On slow and low Kotla track, Australians sweep their way to self-destruction

The collapse ensured another day three finish after the series opener in Nagpur.

Updated - February 19, 2023 07:46 pm IST

Published - February 19, 2023 02:58 pm IST - New Delhi

Ravindra Jadeja celebrates a wicket with teammates during the third day of the second test match against Australia, in New Delhi on February 19, 2023.

Ravindra Jadeja celebrates a wicket with teammates during the third day of the second test match against Australia, in New Delhi on February 19, 2023. | Photo Credit: ANI

Given the manner of their dismissals, it would be fair to say that the Australians 'swept' their way to self-destruction in the face of the Indian spinners' guile in the second Test in New Delhi.

Going into the morning session of the third day, Australia had a slight upper hand with a 62-run lead and nine wickets in hand, promising an exciting finish in front of a 20,000 plus Test loving crowd.

The visitors were expected to continue their aggressive approach they showed on Saturday evening but overemphasis on the sweep shot brought about their dramatic downfall as they lost nine wickets for 52 runs in 19.1 overs on a balmy Sunday morning.

The collapse ensured another day three finish after the series opener in Nagpur.

Half of the side including Steve Smith, Matt Renshaw, Alex Carey, Pat Cummins and number 11 Matthew Kuhnemann fell to either the conventional or the reverse sweep.

The cross-batted shot can be an attacking option against the rampaging Indian spinners in their own conditions but it can't be the only option, especially on a low track like the Kotla.

"In India, at a very early age you are told not to sweep on low bounce pitches. It doesn't work. The biggest example was Steve Smith's dismissal. The difference between bat and ball was at least six inches (as he went for the sweep off R Ashwin).

"It is so difficult to play horizontal shots on low bounce. It was disappointing. It seemed nobody was talking to the Australian batters. It is not a high percentage shot," former India wicketkeeper Deep Dasgupta told PTI.

Playing in his 100th Test, Cheteshwar Pujara too said it was not ideal to employ the sweep shots so frequently.

"It's not a pitch to play the sweep shot due to low bounce," Pujara said.

Coming down the track is a safer option than the sweep but the Australians did not do that enough. Perhaps, lack of confidence in their defense also pushed them to try sweeping regularly.

"There was no one at silly point or short leg for most of the first session. The first thing you do on low bounce pitches, you stretch your front foot as much as possible and defend. You know with lack of bounce, inside edges will not carry to the close-in fielders and there was nobody at silly point and short leg.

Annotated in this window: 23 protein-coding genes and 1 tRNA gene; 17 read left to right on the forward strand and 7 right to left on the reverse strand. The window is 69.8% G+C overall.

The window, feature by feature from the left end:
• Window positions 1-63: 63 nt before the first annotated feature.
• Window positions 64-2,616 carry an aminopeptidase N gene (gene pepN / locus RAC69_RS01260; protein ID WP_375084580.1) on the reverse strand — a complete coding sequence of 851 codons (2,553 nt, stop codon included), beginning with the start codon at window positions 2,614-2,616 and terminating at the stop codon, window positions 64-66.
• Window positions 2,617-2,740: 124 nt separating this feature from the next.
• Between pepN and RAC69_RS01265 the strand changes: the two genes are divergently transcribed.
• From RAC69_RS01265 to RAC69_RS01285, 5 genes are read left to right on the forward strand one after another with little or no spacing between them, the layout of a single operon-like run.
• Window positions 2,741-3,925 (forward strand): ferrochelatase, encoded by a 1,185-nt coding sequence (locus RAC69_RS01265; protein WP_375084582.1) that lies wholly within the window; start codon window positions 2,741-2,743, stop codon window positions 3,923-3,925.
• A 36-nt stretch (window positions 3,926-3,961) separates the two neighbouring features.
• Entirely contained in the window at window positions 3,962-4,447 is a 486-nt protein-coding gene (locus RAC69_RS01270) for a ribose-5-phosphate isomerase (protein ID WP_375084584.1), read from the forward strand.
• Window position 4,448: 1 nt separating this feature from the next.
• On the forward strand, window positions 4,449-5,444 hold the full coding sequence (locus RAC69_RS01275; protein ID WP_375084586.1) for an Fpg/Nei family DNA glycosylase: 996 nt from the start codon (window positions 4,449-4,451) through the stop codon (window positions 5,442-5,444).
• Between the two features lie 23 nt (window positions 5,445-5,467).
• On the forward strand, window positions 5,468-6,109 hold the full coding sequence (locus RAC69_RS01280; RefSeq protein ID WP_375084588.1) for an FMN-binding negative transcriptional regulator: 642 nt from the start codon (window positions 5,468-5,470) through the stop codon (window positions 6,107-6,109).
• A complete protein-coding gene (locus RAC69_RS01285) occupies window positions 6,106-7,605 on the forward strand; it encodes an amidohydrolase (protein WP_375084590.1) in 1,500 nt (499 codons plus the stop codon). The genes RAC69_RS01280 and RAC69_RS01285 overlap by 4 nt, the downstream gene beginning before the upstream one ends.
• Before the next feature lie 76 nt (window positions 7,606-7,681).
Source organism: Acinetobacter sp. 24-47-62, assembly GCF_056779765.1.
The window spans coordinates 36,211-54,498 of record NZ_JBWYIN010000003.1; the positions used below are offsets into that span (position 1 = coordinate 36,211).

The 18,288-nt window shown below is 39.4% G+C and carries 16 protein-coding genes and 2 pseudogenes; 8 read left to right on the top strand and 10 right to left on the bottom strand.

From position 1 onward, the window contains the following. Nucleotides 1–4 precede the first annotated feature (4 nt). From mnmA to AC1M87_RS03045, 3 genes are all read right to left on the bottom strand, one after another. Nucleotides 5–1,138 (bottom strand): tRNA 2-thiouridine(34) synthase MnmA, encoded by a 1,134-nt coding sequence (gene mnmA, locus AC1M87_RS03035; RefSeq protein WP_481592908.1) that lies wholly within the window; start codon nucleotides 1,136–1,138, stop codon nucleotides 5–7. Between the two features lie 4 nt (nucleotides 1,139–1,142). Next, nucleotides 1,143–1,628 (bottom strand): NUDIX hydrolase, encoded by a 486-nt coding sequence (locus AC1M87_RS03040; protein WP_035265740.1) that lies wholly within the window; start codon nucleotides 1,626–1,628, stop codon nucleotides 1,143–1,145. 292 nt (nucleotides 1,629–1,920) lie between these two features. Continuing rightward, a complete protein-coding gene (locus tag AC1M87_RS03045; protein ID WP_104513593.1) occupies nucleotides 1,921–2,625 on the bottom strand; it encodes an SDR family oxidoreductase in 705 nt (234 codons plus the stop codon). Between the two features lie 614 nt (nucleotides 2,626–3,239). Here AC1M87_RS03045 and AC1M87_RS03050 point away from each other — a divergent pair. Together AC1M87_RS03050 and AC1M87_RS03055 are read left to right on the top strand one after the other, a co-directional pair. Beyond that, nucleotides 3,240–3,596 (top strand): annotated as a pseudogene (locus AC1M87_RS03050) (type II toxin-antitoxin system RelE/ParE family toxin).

"Just because Usman Khawaja got 80 odd sweeping on day one, it doesn't mean it will work for you on day three," added Dasgupta, who is part of the commentary panel for the series.

Dinesh Karthik, who was on air when the Australian wickets fell in a heap, said the visitors' tactics were decided in the dressing room and they did not assess the conditions well.

"Couple of others didn't trust their defense. They came out swinging and swinging hard. When you try to do that – when you have already planned in the dressing room, this is how I am going to bat, that can get you in trouble.

"You come in, you assess the conditions as you deem fit on that day, you have a batting plan and then you adjust according to what's been presented to you. If you have decided it yesterday, that's going to get you in trouble," said the India wicketkeeper-batter who played in the T20 World Cup last year.

Ahead of the series, Australia chose not play a warm-up game in Indian conditions, and instead, simulated similar conditions back home. Upon their arrival in India, they got hold of a R Ashwin duplicate who helped them in the nets for the bigger battles in the four-Test series.

Former India captain Dilip Vengsarkar, a brilliant player of spin, feels the Australians are simply not equipped enough to deal with high-quality spinners like Ashwin and Ravindra Jadeja.

"The unfortunate part is, batting against spinners is an art, and Australians are not used to playing good quality spin. Sweep could be an important part of your game plan but also the margin of error is very small," Vengsarkar told PTI.

"It is tough to have control over sweep, like the hook shot off pacers. Shockingly the foot work has been poor. The skill level is not there. I don't see a lot of them stepping out and driving.

"They want to reverse sweep these days. Sometimes you have to grind for runs, that aspect of batting you don't see that much. DRS has also made it tougher for the batters. They are given out lbw even with a full stride on. Everyone wants to play with the ball all the time (and not use the pad)," he said.

Among all the sweeps attempted, the worst of the lot came off Cummins who came in the middle with a premeditated mindset and went for a needless slog sweep off Jadeja on the very first ball he faced.

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